Diet and Food Prescriptions to Treat Gout

Large amounts of water help flush out the kidneys and excrete uric acid

Gout is a form of arthritis which is characterized by pain and swelling of the joints (commonly the first joint of the big toe, elbows and knees) and occurs due to raised levels of the serum uric acid.

What Causes Gout?

Gout develops due to an increased synthesis of uric acid or the reduced ability to excrete uric acid. Uric acid is created because of the breakdown of purine, a molecule found in DNA and RNA.

Numerous diet factors are known to spark off an attack of gout, including:

  • high intake of purine-rich foods
  • excessive consumption of alcohol
  • high fat diet
  • increased intake of refined carbohydrates

What are the Symptoms of Gout?

The first episode of gout is typified by excruciating pain, usually in one joint. The first joint to be affected is the first joint of the big toe.

The episode usually begins in the night and is set off either by a dietary excess or alcohol excess or trauma or certain drugs. Fever and chills may appear.

Dietary Management for Gout


The dietary treatment of gout involves the following:


  • Consume a low purine diet, i.e., keep away from herring, anchovies, mackerel, roe, sardines, organ meat, yeast, asparagus, spinach, peas, mushrooms and shellfish.
  • Eliminate alcohol from the diet. Alcohol increases uric acid production by accelerating the breakdown of purine. What’s more, it reduces the excretion of uric acid by increasing lactate production, which impairs the functioning of the kidneys.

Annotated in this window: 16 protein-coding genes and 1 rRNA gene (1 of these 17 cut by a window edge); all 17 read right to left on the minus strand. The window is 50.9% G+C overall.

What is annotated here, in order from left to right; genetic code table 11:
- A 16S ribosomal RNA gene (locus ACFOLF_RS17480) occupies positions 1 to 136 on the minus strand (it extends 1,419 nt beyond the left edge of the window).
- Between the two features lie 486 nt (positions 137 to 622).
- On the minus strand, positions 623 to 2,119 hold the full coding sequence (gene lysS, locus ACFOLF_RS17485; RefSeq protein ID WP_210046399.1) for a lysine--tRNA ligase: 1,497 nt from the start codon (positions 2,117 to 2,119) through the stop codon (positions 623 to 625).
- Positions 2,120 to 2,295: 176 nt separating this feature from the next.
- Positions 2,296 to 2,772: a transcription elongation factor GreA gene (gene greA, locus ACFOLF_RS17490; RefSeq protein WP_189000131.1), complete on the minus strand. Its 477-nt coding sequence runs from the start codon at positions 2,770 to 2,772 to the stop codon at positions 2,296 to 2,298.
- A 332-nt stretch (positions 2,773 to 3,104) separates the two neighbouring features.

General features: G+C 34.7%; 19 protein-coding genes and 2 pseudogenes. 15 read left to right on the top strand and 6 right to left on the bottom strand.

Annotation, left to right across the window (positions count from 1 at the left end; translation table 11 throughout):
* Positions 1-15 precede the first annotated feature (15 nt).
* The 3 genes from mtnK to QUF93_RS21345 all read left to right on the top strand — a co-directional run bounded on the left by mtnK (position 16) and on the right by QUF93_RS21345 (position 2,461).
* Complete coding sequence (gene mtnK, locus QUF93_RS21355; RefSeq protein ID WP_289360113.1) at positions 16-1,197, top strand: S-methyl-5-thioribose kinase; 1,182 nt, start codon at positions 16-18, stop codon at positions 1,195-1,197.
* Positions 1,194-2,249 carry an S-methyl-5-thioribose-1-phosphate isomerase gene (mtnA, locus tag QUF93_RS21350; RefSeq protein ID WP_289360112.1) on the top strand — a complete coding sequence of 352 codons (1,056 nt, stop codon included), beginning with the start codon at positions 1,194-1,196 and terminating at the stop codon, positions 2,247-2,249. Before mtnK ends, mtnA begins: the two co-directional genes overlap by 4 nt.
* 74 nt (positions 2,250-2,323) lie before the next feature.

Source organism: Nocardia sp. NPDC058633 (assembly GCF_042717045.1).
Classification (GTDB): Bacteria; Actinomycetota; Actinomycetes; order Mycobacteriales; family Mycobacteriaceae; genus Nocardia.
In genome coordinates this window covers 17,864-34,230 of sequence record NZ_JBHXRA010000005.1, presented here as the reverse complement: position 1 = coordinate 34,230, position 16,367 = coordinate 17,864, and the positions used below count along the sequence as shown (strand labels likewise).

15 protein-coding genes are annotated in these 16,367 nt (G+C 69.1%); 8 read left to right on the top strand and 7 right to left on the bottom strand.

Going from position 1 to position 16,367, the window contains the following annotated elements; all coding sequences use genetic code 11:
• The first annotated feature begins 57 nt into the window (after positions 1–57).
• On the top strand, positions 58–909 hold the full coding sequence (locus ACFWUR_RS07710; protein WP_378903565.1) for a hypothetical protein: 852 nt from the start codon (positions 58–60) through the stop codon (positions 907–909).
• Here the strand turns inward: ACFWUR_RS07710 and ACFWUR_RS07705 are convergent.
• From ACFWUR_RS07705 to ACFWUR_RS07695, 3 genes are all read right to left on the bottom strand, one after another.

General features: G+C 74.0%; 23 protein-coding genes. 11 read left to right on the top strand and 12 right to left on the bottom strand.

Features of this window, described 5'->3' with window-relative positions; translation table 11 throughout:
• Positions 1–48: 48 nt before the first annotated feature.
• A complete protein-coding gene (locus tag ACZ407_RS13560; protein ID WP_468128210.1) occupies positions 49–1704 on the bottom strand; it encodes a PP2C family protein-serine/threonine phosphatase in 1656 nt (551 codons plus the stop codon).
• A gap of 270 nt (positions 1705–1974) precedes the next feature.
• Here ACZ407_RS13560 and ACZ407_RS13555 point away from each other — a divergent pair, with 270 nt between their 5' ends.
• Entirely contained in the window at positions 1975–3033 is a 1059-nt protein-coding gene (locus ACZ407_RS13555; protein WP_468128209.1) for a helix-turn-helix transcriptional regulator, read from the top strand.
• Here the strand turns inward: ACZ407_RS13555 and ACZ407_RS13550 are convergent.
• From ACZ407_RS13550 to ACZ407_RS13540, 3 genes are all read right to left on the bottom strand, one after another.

• Increase the consumption of complex carbohydrates, i.e., whole cereals and vegetables.
  • Step up the intake of water. Liberal intake of fluids keeps the urine diluted and promotes excretion of uric acid. It also aids in flushing the kidneys.
  • Increase the consumption of cherries, blueberries and celery. These foods have proved to be highly effective in the management of gout. They lower blood uric acid levels appreciably.
  • Restrict the intake of fat. Weight reduction drastically helps diminish blood uric acid level.
  • Lower the intake of proteins. This helps to reduce the burden on the kidneys, which are already taxed with the elimination of uric acid.


A low purine diet has long been the mainstay of diet therapy for gout. Alongside weight reduction, this type of diet provides other benefits. Obesity has been strongly linked to increased risk for gout. Thus, planning the right diet, incorporating the correct foods and steering clear of the wrong ones helps keep the blood uric acid level in check and prevents a precipitation of an attack of gout.

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momsdoworkathome 2 years ago from Michigan

I had no idea that shellfish could increase your chances of getting gout. Neither did i know that the other food listed could increase the chances as well. That is something to consider because I do not eat shell fish at all. This is information I can pass along to others that have questions about my food choices.

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